What’s the environmental footprint of your food?
What you eat can affect the environment in greatly varying degrees. Different foods have different ecological footprints in terms of greenhouse gases, land use, water, pesticides, fuel consumption, etc.
A recent US study estimated the environmental footprints of various types of food – with some interesting results. Lamb and beef were found to have by far the largest eco-footprints per kilo, followed by cheese, pork, farmed salmon and turkey; continuing in a more-or-less gradual slope towards tomatoes and lentils, which rounded out the bottom of the list.
The study does not give very extensive information on the different ecological footprints of foodstuffs, but does provide basic guidelines, similar to a previous study by Defra (Department for Environment, Food and Rural Affairs) in the UK. The US study, conducted by the Environmental Working Group is quoted in The Ecologist:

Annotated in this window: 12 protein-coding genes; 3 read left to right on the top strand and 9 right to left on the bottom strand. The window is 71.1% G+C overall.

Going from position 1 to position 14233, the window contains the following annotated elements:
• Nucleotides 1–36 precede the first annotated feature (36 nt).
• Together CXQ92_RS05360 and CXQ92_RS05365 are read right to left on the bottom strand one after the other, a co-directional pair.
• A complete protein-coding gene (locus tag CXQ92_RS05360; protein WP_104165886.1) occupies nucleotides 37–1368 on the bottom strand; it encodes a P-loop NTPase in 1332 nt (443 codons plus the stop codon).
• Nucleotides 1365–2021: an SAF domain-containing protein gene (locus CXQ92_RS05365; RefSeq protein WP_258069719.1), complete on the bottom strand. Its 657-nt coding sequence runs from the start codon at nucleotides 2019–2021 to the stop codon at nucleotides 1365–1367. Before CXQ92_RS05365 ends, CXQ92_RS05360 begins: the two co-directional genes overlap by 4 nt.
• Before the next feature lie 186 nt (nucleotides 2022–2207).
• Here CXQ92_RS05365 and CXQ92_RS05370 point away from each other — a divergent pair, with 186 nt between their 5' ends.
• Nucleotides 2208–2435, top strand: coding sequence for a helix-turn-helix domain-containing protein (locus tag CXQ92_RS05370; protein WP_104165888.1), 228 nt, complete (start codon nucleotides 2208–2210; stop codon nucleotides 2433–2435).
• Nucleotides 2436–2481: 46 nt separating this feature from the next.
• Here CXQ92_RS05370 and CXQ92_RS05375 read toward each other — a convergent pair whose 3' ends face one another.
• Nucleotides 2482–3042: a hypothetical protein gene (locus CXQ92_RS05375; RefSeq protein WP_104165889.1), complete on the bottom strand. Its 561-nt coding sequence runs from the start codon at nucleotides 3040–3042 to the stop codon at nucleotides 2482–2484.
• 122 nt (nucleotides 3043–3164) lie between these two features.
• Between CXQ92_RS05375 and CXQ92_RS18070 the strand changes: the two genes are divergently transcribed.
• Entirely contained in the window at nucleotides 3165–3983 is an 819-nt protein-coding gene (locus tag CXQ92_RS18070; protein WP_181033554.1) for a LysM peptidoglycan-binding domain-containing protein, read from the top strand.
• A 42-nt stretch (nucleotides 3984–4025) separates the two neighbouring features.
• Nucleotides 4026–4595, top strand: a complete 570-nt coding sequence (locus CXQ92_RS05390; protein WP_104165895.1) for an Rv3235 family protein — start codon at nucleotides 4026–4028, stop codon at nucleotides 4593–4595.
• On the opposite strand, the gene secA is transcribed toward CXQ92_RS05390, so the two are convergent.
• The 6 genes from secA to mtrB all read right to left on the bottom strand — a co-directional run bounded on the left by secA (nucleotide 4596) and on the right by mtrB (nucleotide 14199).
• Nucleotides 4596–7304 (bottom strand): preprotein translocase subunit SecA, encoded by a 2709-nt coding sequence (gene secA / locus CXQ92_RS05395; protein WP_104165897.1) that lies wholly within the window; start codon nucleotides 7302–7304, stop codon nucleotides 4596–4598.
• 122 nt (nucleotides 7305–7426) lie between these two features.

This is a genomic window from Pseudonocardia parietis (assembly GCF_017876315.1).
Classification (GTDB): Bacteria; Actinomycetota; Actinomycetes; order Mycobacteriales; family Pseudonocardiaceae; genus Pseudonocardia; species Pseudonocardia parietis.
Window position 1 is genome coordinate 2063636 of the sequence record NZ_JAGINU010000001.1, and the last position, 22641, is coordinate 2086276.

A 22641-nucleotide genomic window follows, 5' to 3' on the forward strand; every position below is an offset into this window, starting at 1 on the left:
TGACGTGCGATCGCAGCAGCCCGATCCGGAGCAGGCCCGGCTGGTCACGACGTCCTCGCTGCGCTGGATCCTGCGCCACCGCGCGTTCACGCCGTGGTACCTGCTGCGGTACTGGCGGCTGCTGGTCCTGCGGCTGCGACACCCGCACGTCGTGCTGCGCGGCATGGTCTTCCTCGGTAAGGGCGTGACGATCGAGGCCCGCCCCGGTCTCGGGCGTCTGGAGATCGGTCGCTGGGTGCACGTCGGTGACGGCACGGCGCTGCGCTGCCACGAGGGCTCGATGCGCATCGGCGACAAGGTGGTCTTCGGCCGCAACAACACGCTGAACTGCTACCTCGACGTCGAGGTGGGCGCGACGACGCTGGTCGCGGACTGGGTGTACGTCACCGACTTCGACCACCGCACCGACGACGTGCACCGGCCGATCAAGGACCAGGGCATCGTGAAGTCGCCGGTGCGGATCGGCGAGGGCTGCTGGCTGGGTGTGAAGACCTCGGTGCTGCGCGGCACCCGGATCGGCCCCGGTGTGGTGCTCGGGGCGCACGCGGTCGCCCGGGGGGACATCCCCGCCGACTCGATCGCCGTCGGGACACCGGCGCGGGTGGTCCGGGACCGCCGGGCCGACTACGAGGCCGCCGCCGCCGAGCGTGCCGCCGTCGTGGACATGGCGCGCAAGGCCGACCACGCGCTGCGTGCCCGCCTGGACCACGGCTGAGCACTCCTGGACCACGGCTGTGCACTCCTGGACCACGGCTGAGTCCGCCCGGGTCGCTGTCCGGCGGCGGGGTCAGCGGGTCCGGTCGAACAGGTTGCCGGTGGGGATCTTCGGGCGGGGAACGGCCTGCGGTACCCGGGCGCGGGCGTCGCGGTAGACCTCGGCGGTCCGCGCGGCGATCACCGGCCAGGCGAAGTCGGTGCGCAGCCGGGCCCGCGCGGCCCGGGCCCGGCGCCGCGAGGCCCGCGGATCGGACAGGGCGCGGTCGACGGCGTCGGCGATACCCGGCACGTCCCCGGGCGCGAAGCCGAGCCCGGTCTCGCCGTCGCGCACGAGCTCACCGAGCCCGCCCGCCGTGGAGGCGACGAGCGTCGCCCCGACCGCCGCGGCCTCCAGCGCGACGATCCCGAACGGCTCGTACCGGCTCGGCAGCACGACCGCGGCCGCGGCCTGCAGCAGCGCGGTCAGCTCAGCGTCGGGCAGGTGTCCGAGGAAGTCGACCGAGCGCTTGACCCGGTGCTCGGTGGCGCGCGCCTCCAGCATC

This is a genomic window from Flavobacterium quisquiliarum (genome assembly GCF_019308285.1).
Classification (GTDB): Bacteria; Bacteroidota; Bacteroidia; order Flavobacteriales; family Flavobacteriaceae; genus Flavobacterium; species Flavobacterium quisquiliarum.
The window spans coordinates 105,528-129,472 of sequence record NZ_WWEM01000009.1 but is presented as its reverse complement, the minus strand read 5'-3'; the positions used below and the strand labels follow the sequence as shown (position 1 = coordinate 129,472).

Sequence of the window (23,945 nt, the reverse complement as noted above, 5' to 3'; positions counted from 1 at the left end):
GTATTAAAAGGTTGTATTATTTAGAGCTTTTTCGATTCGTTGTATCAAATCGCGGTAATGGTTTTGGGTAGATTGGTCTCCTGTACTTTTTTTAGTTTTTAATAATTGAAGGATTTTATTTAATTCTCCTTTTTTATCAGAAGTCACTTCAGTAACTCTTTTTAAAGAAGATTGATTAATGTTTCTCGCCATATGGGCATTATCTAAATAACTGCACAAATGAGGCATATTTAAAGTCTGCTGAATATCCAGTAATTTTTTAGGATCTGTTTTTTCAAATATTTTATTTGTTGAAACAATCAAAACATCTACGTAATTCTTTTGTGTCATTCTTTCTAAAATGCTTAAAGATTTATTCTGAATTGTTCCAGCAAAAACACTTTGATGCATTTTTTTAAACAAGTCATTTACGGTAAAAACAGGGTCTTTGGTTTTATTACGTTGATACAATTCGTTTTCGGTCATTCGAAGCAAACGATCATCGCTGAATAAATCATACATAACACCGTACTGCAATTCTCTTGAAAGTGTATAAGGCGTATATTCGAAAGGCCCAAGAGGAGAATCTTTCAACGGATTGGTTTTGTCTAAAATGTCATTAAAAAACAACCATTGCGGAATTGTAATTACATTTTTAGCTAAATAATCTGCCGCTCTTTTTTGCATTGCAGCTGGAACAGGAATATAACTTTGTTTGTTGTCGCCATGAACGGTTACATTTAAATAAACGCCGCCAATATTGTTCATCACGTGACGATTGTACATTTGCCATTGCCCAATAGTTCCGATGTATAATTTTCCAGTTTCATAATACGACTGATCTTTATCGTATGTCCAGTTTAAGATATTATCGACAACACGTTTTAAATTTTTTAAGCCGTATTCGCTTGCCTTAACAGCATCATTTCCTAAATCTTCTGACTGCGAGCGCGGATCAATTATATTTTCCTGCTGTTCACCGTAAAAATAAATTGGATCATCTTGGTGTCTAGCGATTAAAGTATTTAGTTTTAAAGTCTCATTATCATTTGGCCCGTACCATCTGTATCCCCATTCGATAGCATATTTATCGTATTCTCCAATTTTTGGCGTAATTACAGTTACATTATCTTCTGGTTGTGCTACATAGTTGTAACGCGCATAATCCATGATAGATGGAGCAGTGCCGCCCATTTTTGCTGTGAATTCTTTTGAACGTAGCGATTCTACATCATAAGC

By eating and wasting less meat (especially red and processed meat) and cheese, you can simultaneously improve your health and reduce the climate and environmental impact of food production.
The USDA has also released a study relating to the emissions generated from American dairy farms. It researched a typical industrial farm in Idaho, which houses 10,000 dairy cows.
From Time Magazine:
The investigators monitored a year’s worth of ammonia, carbon dioxide, methane, and nitrous oxide emissions and found that this one dairy gives off 3,575 pounds of ammonia, 33,092 pounds of methane, and 409 pounds of nitrous oxide per day. Now consider that there are 365 days in a year and tens of thousands of dairy farms in the U.S.
The implications of all these studies are quite clear: Meat and dairy, especially when produces by factory farms, has serious and manifold detrimental affects on the environment. Coupled with ethical and health issues, cutting down on meat and dairy in our diets can only help the well-being of ourselves and of the planet, not to mention millions of animals.